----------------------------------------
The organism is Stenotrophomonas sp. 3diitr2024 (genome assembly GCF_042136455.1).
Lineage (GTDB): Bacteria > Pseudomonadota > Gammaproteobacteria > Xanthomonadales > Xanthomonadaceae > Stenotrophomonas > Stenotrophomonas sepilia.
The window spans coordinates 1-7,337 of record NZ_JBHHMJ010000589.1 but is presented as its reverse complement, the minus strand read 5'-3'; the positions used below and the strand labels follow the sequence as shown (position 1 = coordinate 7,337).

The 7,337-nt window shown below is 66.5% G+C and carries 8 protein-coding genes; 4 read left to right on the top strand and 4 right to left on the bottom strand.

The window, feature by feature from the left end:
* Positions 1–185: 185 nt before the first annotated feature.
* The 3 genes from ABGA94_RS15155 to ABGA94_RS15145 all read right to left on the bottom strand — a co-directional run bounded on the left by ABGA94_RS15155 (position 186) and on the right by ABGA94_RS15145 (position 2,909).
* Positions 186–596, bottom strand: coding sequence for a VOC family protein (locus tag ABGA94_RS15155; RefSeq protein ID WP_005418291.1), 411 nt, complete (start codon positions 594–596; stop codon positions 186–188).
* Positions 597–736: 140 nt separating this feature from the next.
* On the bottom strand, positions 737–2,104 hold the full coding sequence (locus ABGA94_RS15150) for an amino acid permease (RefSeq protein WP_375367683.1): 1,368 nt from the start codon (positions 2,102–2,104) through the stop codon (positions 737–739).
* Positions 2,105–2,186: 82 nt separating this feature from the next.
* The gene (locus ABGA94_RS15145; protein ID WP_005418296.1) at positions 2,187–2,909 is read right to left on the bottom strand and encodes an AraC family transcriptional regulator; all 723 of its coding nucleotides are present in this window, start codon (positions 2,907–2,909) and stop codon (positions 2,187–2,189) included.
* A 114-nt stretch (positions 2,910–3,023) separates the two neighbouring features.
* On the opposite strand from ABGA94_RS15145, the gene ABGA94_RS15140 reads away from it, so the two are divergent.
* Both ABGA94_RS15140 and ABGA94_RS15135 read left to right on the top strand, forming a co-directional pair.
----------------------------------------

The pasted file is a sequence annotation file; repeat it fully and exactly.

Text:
The organism is Stenotrophomonas sp. 3diitr2024 (genome assembly GCF_042136455.1).
Lineage (GTDB): Bacteria > Pseudomonadota > Gammaproteobacteria > Xanthomonadales > Xanthomonadaceae > Stenotrophomonas > Stenotrophomonas sepilia.
The window spans coordinates 1-7,337 of record NZ_JBHHMJ010000589.1 but is presented as its reverse complement, the minus strand read 5'-3'; the positions used below and the strand labels follow the sequence as shown (position 1 = coordinate 7,337).

The 7,337-nt window shown below is 66.5% G+C and carries 8 protein-coding genes; 4 read left to right on the top strand and 4 right to left on the bottom strand.

The window, feature by feature from the left end:
* Positions 1–185: 185 nt before the first annotated feature.
* The 3 genes from ABGA94_RS15155 to ABGA94_RS15145 all read right to left on the bottom strand — a co-directional run bounded on the left by ABGA94_RS15155 (position 186) and on the right by ABGA94_RS15145 (position 2,909).
* Positions 186–596, bottom strand: coding sequence for a VOC family protein (locus tag ABGA94_RS15155; RefSeq protein ID WP_005418291.1), 411 nt, complete (start codon positions 594–596; stop codon positions 186–188).
* Positions 597–736: 140 nt separating this feature from the next.
* On the bottom strand, positions 737–2,104 hold the full coding sequence (locus ABGA94_RS15150) for an amino acid permease (RefSeq protein WP_375367683.1): 1,368 nt from the start codon (positions 2,102–2,104) through the stop codon (positions 737–739).
* Positions 2,105–2,186: 82 nt separating this feature from the next.
* The gene (locus ABGA94_RS15145; protein ID WP_005418296.1) at positions 2,187–2,909 is read right to left on the bottom strand and encodes an AraC family transcriptional regulator; all 723 of its coding nucleotides are present in this window, start codon (positions 2,907–2,909) and stop codon (positions 2,187–2,189) included.
* A 114-nt stretch (positions 2,910–3,023) separates the two neighbouring features.
* On the opposite strand from ABGA94_RS15145, the gene ABGA94_RS15140 reads away from it, so the two are divergent.
* Both ABGA94_RS15140 and ABGA94_RS15135 read left to right on the top strand, forming a co-directional pair.